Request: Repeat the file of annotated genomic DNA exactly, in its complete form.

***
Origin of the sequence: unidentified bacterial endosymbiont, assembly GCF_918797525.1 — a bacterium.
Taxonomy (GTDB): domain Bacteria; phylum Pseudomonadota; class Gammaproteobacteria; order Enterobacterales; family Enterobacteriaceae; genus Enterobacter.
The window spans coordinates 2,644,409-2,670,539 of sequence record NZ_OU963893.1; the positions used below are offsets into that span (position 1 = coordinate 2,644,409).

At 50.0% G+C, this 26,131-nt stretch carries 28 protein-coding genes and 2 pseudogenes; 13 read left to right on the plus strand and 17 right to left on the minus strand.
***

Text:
Origin of the sequence: unidentified bacterial endosymbiont, assembly GCF_918797525.1 — a bacterium.
Taxonomy (GTDB): domain Bacteria; phylum Pseudomonadota; class Gammaproteobacteria; order Enterobacterales; family Enterobacteriaceae; genus Enterobacter.
The window spans coordinates 2,644,409-2,670,539 of sequence record NZ_OU963893.1; the positions used below are offsets into that span (position 1 = coordinate 2,644,409).

At 50.0% G+C, this 26,131-nt stretch carries 28 protein-coding genes and 2 pseudogenes; 13 read left to right on the plus strand and 17 right to left on the minus strand.